I am stressing the point that it is a responsibility for instance of ECN, Attorney General, Legal Assistance Centre, NID, political formations that it is in the public interest to approach the judiciary for clarity interpretation in so far as the difference between nomination and election is concerned; the inconsistencies between a constitutional right conferred in article 17(2) to be elected to public office and constitutional limitations imposed by article 47(1)(e) or 47(1)(f) as well as statutory limitation in section 77 of the Electoral Act as sanctioned by article 17(3). The complexity of the matter is that article 17 allows citizens to be elected to public office whereas article 47 of the same Constitution placed limits on the enjoyment of that right, and it is here where the court interpretation on the intention of constitutional drafters is needed. The issue is no more the intention of the legislators but the intention of the constitutional drafters since in the light of constitutional ambiguity emanating from conflicting provisions, the provisions of the Electoral Act have now become secondary matters for deliberation.

It is submitted that the legislators were acting in consonant with article 47, also in line with article 17(3) that bestowed mandate in the public interest to abrogate, suspend and impinge the right. I submit due diligence was supposed to be applied when article 17(3) was considered, but unfortunately the corresponding right in article 17(2) was ignored. Amending electoral act will partly help, but the harmonization of the two constitutional provisions are imperative and as a matter of urgency and necessity should be the pre-occupation of our new successful Members of Parliament.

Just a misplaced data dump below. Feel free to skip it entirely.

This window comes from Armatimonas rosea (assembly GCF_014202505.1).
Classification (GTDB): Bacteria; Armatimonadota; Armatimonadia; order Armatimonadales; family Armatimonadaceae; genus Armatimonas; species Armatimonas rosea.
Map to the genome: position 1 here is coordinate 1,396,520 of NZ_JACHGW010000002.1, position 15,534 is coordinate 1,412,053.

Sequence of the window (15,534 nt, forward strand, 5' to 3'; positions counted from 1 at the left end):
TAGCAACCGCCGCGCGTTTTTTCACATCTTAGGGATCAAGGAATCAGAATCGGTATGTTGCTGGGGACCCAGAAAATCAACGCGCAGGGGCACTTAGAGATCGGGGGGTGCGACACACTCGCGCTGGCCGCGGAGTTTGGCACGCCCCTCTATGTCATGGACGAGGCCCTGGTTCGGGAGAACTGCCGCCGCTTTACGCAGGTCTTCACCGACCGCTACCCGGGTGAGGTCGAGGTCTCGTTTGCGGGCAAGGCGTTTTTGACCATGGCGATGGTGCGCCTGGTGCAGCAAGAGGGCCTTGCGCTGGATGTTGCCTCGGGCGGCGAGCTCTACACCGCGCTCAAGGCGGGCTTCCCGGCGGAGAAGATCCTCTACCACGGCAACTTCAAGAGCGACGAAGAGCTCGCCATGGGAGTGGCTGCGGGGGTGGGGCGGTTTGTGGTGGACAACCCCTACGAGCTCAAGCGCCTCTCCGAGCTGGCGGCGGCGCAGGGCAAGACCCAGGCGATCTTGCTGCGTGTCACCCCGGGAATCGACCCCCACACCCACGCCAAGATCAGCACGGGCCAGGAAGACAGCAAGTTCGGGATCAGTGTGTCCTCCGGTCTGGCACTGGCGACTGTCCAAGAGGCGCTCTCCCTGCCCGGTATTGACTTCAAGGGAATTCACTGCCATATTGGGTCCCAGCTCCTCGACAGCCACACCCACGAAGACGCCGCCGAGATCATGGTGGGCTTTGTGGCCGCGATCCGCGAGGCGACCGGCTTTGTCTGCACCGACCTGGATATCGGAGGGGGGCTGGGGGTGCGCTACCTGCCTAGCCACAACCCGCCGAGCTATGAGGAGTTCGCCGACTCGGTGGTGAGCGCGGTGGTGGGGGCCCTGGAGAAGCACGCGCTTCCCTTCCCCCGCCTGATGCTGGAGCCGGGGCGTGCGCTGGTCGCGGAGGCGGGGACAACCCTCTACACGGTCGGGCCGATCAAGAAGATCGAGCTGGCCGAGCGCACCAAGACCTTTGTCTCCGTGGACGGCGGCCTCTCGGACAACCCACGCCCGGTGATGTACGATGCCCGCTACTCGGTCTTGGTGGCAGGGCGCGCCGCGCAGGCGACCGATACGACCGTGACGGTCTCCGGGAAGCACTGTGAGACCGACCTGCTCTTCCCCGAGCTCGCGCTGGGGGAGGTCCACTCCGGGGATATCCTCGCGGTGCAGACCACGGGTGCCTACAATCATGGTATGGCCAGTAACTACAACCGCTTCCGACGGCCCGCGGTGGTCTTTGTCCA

Is there a need to revisit the matter?
On the basis of the aforesaid, I submit in affirmative that there is a need for an amendment to the electoral act and/or constitution. The Preamble to the Constitution recognizes that we emerged from ashes of colonialism, racism and apartheid, and therefore the same Constitution that recognizes the effects of these cannot purport through article 47 to disenfranchise the citizens. The least the enabling legislation can do is inter alia to borrow section 15 of the Traditional Authorities Act (No.25 0f 2000) that regulates transition between political office and traditional leadership office; allows taking of leave for the duration of six weeks (between nomination and election) and resignation immediately after the electoral process. 

I respectfully submit that these provisions of constitution and the electoral act in their current form are draconian, arbitrary, capricious. However, as a law-abiding citizen, considering the principle of legal positivism, I am in support of the application by the ECN until due process of law to change them are effected. 

*Dr Rihupisa Kandando, a Specialist Clinical Biochemist, teaches Chemical Pathology and is Head of Pathology Department, School of Medicine, Unam. The views are expressed in a personal capacity.

Staff Reporter
2019-10-25 08:13:30 | 9 months ago